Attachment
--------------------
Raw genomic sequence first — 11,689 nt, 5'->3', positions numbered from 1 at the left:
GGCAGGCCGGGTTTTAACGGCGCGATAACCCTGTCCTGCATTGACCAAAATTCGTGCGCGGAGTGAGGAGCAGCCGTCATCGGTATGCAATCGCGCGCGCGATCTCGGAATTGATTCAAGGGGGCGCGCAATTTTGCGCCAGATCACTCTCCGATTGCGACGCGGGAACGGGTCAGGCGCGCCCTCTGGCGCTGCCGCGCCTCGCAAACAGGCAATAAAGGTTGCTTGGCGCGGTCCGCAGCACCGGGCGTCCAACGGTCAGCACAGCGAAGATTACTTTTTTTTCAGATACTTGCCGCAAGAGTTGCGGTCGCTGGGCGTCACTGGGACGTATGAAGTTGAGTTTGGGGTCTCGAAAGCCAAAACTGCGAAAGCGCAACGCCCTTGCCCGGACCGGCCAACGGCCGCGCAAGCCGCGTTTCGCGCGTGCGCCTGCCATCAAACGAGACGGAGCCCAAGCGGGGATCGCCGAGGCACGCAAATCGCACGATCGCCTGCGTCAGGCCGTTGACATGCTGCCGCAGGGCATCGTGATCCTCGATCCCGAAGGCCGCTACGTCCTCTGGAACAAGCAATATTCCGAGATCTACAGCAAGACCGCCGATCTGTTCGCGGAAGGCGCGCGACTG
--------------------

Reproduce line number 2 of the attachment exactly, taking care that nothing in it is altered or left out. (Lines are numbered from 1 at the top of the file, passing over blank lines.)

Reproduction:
GGCAGGCCGGGTTTTAACGGCGCGATAACCCTGTCCTGCATTGACCAAAATTCGTGCGCGGAGTGAGGAGCAGCCGTCATCGGTATGCAATCGCGCGCGCGATCTCGGAATTGATTCAAGGGGGCGCGCAATTTTGCGCCAGATCACTCTCCGATTGCGACGCGGGAACGGGTCAGGCGCGCCCTCTGGCGCTGCCGCGCCTCGCAAACAGGCAATAAAGGTTGCTTGGCGCGGTCCGCAGCACCGGGCGTCCAACGGTCAGCACAGCGAAGATTACTTTTTTTTCAGATACTTGCCGCAAGAGTTGCGGTCGCTGGGCGTCACTGGGACGTATGAAGTTGAGTTTGGGGTCTCGAAAGCCAAAACTGCGAAAGCGCAACGCCCTTGCCCGGACCGGCCAACGGCCGCGCAAGCCGCGTTTCGCGCGTGCGCCTGCCATCAAACGAGACGGAGCCCAAGCGGGGATCGCCGAGGCACGCAAATCGCACGATCGCCTGCGTCAGGCCGTTGACATGCTGCCGCAGGGCATCGTGATCCTCGATCCCGAAGGCCGCTACGTCCTCTGGAACAAGCAATATTCCGAGATCTACAGCAAGACCGCCGATCTGTTCGCGGAAGGCGCGCGACTG